philanthropic travel
3. Buy local handicrafts and food
Just like shopping your farmers market back home, buying local supports a local economy, and usually eliminates the need for a middle-man. A bonus: many specific destinations all over the world are famed for their food, textiles, woodcarving, pottery, etc.. Every time I look at certain items in my home–no matter how inexpensive they may be—I’m reminded of the adventures and experiences that led to their purchase.

4. Immerse yourself
You don’t need to “go native,” but the best travel experiences usually entail a certain amount of surrender to a place or culture. Learn a few key phrases in the local language or dialect; treat the people–even if they’re urbanites in an industrialized nation–with respect and observe their rules or customs when appropriate; be a gracious traveler or guest. Your actions may not provide monetary or physical relief, but giving back isn’t always about what’s tangible.

5. Reduce your footprint.
It’s impossible not to have a carbon footprint, and as recreational travelers, that impact increases exponentially. But there’s no need to eradicate “frivolous” travel; indeed, experiencing other cultures and sharing our own helps foster tolerance and empathy. Rather, we should be mindful travelers, and do our best to conserve natural resources and preserve the integrity of the places we visit. Just as with camping, leave a place better than you found it. Even if the locals aren’t putting these philosophies into practice, there’s no reason you can’t.

[Photo credits: schoolchildren, Flickr user A.K.M.Ali hossain;vendor, Laurel Miller]

Do Good Travel: Bridges For Education is a way to head to China–or elsewhere

If you’re looking for a cheap way to travel, and a cultural experience that will bring you past wandering in a country, hoping something significant in your life happens, here’s an organization that looks like a promising possibility.

I read about it in a travel blurb and then headed to the Web site to check it out. Bridges for Education is a short term program where participants teach conversational English in exchange for cheap room and board and a week of cultural tours at the end of the teaching obligation.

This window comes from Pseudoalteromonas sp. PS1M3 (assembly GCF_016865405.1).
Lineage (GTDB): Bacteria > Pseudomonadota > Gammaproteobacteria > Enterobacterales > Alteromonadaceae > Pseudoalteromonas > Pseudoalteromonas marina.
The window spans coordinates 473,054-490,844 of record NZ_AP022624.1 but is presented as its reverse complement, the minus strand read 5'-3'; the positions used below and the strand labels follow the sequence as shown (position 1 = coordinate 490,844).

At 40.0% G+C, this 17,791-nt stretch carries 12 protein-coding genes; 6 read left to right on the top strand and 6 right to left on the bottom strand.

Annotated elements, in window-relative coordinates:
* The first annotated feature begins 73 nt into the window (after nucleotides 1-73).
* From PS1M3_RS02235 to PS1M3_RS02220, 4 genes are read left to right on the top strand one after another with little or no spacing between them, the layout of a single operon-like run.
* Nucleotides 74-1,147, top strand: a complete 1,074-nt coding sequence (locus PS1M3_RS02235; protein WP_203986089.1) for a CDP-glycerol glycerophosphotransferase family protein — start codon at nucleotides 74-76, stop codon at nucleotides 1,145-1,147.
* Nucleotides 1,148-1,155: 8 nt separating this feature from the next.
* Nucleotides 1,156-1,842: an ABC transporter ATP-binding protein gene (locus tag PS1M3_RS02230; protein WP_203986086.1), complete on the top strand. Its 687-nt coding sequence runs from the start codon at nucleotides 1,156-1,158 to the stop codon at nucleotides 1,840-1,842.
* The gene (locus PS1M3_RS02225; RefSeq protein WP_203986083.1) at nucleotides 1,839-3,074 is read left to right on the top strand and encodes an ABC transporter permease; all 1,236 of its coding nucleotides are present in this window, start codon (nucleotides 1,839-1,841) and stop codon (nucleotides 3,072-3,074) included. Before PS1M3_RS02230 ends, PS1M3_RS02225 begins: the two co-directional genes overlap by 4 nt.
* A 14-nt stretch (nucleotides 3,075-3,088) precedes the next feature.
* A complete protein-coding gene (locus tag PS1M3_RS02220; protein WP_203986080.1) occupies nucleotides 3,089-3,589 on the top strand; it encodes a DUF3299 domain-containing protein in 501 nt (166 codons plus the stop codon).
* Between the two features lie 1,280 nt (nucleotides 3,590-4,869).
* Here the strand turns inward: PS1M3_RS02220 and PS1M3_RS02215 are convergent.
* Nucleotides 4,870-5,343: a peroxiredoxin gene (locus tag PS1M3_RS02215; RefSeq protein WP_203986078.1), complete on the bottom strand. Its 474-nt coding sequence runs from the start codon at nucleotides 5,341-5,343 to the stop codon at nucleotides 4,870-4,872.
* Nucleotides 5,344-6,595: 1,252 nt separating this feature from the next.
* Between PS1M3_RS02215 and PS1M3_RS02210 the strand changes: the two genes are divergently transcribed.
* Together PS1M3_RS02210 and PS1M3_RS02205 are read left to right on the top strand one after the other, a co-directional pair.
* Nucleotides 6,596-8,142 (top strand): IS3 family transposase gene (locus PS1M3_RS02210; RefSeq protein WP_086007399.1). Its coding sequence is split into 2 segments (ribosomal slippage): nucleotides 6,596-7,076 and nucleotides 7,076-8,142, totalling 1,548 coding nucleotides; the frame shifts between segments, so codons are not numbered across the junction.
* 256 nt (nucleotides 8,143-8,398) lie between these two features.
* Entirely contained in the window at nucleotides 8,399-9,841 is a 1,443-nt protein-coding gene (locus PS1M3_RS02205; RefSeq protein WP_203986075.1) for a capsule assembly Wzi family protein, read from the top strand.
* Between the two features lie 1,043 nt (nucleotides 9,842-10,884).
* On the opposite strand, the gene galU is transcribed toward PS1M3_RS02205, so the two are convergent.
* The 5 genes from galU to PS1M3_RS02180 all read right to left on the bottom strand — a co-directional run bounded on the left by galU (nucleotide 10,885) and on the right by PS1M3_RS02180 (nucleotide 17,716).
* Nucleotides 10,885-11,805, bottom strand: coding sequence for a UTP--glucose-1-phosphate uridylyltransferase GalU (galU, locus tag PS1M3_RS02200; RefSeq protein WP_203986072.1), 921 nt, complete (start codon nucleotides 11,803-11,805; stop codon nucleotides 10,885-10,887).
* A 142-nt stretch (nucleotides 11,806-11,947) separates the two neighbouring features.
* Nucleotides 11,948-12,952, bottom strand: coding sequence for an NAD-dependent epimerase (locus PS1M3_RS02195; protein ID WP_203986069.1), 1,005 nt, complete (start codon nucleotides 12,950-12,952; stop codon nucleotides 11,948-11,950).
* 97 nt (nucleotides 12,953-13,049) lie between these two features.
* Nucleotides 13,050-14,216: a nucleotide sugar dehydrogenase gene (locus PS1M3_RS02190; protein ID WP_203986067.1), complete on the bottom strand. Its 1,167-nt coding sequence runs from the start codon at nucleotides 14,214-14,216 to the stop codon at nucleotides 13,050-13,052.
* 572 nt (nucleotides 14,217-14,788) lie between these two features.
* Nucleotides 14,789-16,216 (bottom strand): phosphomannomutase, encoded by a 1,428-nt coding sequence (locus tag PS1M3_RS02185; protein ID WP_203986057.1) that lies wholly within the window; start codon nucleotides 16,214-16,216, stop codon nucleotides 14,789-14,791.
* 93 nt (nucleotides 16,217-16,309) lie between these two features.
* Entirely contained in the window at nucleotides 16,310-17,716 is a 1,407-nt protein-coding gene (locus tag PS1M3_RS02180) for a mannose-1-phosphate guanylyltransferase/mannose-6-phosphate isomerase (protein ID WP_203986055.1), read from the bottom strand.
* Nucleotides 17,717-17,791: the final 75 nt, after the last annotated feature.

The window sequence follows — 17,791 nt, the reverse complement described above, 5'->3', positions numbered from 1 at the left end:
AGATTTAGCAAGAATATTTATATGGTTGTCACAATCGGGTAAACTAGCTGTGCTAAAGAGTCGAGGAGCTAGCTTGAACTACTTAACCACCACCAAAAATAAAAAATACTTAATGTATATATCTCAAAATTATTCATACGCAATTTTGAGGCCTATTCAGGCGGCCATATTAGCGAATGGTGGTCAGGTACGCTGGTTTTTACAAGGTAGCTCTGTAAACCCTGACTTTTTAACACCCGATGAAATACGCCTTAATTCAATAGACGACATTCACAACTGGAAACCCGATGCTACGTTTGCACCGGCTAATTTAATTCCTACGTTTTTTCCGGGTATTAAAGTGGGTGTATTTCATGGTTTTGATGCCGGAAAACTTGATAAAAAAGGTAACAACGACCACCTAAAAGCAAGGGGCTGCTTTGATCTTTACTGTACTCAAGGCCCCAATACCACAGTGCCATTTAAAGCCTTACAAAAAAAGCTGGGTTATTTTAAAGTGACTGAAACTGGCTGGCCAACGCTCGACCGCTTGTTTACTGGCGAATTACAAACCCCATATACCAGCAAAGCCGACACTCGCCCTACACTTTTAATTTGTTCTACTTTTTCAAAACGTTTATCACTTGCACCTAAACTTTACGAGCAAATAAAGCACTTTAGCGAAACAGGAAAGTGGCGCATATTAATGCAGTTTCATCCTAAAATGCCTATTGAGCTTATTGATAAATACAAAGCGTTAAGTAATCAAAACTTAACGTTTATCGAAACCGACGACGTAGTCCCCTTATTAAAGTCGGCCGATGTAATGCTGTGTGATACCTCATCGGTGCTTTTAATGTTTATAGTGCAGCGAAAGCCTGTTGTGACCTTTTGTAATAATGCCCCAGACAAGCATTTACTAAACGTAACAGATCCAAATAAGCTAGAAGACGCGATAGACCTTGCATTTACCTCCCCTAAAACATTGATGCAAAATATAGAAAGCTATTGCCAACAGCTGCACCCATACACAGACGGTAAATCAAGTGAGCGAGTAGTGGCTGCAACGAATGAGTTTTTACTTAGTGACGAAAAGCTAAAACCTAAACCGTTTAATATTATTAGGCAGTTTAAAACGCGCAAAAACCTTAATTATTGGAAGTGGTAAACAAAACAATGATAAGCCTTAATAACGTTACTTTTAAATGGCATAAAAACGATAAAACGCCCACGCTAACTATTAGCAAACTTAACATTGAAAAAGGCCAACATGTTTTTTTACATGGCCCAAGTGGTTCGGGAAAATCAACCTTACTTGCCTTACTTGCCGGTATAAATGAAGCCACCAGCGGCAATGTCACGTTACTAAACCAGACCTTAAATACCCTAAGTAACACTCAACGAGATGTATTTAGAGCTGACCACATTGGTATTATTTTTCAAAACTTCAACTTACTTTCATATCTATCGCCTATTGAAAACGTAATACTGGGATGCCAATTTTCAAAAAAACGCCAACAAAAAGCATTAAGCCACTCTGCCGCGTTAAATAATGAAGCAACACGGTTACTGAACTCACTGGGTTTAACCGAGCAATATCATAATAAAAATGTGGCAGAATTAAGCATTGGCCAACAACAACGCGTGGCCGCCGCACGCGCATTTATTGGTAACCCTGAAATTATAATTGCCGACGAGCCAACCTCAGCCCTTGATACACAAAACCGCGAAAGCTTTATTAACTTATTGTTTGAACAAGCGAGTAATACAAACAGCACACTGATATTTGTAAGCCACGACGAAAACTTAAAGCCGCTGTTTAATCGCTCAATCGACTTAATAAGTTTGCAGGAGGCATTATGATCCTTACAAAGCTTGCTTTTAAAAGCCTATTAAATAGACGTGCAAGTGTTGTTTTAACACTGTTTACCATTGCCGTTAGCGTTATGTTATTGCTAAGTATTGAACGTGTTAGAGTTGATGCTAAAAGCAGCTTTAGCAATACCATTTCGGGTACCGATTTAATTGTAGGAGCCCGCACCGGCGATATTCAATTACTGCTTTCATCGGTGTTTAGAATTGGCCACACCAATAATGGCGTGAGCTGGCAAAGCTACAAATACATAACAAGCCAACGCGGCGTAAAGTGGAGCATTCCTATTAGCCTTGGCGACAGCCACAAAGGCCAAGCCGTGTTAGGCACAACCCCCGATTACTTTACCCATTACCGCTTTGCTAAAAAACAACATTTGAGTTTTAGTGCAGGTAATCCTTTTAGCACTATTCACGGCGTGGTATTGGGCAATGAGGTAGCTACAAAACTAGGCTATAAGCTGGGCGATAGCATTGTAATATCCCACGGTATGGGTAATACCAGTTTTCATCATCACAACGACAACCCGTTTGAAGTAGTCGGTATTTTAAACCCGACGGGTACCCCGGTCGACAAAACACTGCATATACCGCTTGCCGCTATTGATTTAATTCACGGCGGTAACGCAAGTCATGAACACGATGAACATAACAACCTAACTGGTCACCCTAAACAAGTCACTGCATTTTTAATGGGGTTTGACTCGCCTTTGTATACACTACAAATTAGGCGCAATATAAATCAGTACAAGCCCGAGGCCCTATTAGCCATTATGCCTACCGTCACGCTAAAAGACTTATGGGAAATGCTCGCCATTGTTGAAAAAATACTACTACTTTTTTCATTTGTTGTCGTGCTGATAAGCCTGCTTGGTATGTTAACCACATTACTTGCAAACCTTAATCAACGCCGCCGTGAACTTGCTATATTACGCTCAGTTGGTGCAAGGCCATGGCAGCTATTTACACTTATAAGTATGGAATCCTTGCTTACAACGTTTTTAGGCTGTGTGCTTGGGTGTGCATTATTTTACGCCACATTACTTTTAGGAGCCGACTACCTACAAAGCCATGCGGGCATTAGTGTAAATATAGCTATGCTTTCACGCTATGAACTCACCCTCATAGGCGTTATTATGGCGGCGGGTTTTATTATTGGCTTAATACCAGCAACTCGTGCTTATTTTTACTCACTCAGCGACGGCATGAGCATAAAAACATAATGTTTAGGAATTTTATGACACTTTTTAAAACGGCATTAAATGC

The premise of the organization is that, by using teaching English as a tool, tolerance and understanding between cultures is fostered. Originally set up to answer the need for English language acquisition programs in Eastern Europe, the reach has expanded to Zhangzhou, China.

One thing I like about Bridges for Education is that it’s a non-profit organization, non-religious, and it coordinates with other organizations like UNESCO. It also looks HIGHLY organized and well-thought out.

There is a balance between giving of your time and talents and being able to see the country where you’re doing your good works. Although, the trips aren’t free, the price seems doable–although you’ll have to hustle to find an inexpensive flight. The fees cover everything except travel insurance and the cost of airfare to get to the country. Once you’re in the country, you’re taken care of unless you go souvenir shopping. Admission to places during the week tour are also included. For more program info and locations, click here. If you find out it’s too late to sign up for this year, there’s always next summer.

Here’s a quote from the Bridges to Education Web site that captures the flavor of what the organization is about. “Travel is fatal to prejudice, bigotry and narrow mindedness, and many of our people need it sorely on these accounts. Broad, wholesome, charitable views of men and things cannot be acquired by vegetating in one little corner of the earth all one’s lifetime.” –Mark Twain